A Tale about a small neighborhood cove surviving an approaching hurricane.
- Imminent Storm
Samuel Crowlie sat in his reclining chair as he turned on his television, the weather channel had on a report about the looming hurricane. His home appeared quaint, he didn’t have a wealth of furniture having just moving in a month ago. A faded gray chair, brown couch, and a folded out kitchen table made up his living room. He appeared a modest man in his mid-thirties, wearing glasses held together with electric tape and a flannel shirt. The weather reporters named it, ironically, Hurricane Samuel. It had reached category four status just two days ago and was now making landfall in Mississippi, Alabama, and Louisiana. Samuel lived in lower Mississippi and he was waiting for his better half, Hurricane Samuel, to arrive.
Samuel’s first hurricane season looked daunting. He knew authorities would come eventually to evacuate its citizens to safer locations. The TV would give him just as much information as anybody pounding on his door would. Thankfully he wasn’t alone, he had five neighbors in the cove to weather out the storm with.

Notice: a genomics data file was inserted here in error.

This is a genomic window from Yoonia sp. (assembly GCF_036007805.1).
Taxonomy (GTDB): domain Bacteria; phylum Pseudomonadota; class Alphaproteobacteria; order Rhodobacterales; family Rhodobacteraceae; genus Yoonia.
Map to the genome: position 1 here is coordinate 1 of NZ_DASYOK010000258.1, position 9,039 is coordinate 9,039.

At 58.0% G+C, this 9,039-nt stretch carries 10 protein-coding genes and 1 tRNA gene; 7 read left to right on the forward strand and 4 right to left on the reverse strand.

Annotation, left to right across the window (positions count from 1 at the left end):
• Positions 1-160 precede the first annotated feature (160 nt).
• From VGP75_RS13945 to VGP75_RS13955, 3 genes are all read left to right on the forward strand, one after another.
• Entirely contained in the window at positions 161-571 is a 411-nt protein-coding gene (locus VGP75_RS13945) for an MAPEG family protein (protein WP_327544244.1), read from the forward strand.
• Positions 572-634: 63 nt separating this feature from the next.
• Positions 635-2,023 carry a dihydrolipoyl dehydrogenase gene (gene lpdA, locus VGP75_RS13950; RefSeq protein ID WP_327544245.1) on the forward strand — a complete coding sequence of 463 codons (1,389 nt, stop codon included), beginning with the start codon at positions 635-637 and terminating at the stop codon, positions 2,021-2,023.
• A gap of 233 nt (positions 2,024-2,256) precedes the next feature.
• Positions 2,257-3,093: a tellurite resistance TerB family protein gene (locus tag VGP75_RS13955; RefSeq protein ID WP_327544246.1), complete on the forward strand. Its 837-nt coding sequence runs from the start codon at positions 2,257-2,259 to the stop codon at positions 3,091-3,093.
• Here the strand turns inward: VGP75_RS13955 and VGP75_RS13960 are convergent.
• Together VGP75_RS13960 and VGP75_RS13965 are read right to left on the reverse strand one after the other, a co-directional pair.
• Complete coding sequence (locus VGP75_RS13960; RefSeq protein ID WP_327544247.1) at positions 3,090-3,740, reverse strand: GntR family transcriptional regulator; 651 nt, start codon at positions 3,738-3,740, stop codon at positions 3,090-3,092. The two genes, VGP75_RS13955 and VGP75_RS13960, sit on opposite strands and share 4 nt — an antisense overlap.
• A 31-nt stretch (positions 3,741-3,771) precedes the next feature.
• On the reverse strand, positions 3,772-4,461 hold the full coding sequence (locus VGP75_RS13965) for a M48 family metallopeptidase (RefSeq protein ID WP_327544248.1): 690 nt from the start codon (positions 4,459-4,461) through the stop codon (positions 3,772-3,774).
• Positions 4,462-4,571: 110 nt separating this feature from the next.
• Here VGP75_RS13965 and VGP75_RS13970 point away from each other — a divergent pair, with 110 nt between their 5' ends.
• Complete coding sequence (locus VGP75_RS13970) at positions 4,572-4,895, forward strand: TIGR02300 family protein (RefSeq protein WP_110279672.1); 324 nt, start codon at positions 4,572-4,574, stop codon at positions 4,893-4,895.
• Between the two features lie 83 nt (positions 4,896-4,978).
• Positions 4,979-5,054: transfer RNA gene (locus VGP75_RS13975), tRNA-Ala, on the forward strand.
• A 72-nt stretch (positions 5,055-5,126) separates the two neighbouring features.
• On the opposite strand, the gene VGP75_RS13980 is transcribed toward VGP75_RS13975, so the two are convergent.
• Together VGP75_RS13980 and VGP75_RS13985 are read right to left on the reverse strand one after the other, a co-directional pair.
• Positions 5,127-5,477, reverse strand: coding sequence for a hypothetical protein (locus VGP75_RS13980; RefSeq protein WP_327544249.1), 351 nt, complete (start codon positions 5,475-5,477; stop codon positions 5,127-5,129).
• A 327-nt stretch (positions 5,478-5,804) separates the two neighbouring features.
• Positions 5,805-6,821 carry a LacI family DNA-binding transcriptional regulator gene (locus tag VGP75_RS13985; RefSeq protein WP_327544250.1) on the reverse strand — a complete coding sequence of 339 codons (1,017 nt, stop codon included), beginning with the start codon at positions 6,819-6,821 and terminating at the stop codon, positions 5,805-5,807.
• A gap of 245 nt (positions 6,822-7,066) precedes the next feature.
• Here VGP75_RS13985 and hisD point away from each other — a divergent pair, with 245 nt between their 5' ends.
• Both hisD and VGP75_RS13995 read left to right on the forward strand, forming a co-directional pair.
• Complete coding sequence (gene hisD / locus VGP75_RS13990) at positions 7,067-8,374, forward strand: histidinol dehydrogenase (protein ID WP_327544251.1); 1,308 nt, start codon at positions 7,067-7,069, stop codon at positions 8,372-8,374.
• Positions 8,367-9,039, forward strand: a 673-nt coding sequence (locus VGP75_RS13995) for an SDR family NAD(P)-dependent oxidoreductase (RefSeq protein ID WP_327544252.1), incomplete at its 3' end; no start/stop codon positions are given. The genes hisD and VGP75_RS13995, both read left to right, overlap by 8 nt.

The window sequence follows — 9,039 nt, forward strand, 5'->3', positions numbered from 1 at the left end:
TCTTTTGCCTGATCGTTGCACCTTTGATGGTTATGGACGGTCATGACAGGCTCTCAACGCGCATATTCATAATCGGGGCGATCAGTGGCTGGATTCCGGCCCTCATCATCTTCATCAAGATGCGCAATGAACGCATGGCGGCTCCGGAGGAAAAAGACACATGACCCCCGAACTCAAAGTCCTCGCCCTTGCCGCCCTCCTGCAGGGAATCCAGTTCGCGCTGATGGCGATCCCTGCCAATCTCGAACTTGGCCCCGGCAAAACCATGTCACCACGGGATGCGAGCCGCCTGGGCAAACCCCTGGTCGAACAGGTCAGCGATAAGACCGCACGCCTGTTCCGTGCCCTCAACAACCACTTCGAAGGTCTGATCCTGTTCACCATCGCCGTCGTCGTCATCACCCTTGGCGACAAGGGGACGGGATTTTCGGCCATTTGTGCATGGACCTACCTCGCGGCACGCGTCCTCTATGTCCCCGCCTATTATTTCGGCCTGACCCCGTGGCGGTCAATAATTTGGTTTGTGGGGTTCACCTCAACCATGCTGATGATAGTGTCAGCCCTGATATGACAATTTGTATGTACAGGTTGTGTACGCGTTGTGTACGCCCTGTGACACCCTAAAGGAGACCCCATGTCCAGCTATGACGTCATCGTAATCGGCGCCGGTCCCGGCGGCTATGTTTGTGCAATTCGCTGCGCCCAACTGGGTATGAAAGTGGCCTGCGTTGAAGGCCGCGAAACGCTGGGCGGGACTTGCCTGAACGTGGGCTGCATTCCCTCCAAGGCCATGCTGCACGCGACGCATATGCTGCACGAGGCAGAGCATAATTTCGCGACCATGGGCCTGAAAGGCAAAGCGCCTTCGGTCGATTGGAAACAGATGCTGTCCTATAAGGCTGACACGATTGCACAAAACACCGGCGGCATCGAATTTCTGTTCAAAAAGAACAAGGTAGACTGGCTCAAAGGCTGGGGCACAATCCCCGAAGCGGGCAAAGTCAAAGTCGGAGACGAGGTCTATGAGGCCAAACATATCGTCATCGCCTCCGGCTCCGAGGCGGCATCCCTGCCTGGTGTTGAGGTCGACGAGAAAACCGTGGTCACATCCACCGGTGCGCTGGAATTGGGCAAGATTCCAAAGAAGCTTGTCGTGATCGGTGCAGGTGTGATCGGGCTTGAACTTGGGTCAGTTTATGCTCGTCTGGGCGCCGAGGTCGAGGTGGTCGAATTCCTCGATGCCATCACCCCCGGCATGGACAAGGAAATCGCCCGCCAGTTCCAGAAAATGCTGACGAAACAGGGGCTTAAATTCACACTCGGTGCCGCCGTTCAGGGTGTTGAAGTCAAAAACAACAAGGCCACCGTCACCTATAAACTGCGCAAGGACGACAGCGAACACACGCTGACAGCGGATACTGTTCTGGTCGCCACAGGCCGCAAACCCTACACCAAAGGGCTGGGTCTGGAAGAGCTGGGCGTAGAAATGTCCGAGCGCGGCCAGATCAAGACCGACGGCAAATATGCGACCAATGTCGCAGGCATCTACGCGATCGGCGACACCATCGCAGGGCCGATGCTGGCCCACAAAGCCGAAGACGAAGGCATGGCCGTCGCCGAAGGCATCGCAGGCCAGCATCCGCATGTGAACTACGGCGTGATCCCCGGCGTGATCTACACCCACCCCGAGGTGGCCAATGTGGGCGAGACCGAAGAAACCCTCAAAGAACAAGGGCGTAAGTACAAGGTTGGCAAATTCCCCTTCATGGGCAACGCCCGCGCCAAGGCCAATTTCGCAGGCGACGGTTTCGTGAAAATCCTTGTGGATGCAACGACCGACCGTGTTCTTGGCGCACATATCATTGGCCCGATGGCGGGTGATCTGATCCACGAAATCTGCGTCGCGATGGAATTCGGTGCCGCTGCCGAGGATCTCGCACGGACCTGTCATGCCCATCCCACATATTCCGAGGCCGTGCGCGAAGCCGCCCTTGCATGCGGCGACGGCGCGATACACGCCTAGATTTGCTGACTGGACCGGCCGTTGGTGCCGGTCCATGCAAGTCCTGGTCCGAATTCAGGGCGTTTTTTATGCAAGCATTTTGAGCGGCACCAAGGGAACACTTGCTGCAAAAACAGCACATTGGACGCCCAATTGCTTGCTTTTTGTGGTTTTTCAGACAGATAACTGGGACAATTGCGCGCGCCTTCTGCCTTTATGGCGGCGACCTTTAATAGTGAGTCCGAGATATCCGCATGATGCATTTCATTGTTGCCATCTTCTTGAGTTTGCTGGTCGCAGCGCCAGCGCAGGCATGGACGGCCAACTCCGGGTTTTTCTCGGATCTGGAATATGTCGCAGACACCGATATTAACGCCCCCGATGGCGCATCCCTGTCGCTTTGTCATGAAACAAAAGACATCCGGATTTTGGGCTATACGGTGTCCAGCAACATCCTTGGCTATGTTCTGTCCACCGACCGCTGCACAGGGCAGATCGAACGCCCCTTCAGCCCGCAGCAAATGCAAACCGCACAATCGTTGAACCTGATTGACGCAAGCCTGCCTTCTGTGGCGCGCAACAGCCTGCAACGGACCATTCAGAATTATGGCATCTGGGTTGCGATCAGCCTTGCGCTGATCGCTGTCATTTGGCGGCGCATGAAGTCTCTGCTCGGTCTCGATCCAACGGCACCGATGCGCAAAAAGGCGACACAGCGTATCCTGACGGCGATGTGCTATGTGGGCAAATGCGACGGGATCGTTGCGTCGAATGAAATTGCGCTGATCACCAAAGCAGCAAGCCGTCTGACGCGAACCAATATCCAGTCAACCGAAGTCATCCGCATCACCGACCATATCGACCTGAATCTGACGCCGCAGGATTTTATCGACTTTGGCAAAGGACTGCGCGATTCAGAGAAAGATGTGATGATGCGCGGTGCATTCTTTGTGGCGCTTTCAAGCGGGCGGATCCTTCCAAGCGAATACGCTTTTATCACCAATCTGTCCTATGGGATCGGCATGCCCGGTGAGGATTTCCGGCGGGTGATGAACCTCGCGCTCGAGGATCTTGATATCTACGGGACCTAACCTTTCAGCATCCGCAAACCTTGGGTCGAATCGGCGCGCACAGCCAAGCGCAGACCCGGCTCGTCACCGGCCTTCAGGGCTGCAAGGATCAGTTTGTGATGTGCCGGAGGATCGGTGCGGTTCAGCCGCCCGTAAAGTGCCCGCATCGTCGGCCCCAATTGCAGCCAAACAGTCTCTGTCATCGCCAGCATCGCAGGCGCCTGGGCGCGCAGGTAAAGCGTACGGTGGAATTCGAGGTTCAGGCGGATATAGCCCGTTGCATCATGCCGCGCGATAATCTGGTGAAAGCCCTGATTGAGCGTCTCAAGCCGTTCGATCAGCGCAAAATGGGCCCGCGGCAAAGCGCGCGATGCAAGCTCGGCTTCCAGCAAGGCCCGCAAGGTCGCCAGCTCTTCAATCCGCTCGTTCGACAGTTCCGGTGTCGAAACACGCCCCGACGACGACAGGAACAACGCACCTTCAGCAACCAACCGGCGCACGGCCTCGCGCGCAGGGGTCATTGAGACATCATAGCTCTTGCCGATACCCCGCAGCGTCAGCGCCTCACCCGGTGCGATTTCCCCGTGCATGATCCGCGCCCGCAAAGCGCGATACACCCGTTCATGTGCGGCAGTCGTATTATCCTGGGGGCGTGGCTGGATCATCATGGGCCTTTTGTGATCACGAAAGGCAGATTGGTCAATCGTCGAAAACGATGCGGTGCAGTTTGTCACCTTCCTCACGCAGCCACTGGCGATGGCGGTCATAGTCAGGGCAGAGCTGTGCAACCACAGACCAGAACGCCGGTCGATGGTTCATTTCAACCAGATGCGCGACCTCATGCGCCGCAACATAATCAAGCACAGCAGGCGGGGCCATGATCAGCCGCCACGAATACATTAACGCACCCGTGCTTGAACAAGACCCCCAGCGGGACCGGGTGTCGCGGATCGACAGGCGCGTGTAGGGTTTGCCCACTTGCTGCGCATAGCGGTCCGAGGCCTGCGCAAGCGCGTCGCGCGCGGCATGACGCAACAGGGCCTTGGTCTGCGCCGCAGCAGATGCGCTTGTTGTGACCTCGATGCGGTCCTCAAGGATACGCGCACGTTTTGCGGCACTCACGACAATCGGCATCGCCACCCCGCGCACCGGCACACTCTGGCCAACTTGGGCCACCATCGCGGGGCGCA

During the week of the imminent arrival, Samuel completed his hurricane survival checklist. He went to the store and bought bottles of water, canned food, even a generator among other supplies needed for weathering out the storm. Maybe I should’ve left, Samuel thought. The city tried to get the citizens to evacuate days before the storm’s landfall. They made it practically mandatory. All of the homes in Cades Cove, a tiny and insignificant cul de sac upon a hill, thought they were high enough to avoid flooding, and each of the six homes took precautions of boarding up their windows. The cul de sac, out of view from the town below, made it to where the police didn’t think of checking on the citizens there. Samuel knew each of the homes sported a generator and plenty of supplies to survive. Together they could outlast the hurricane.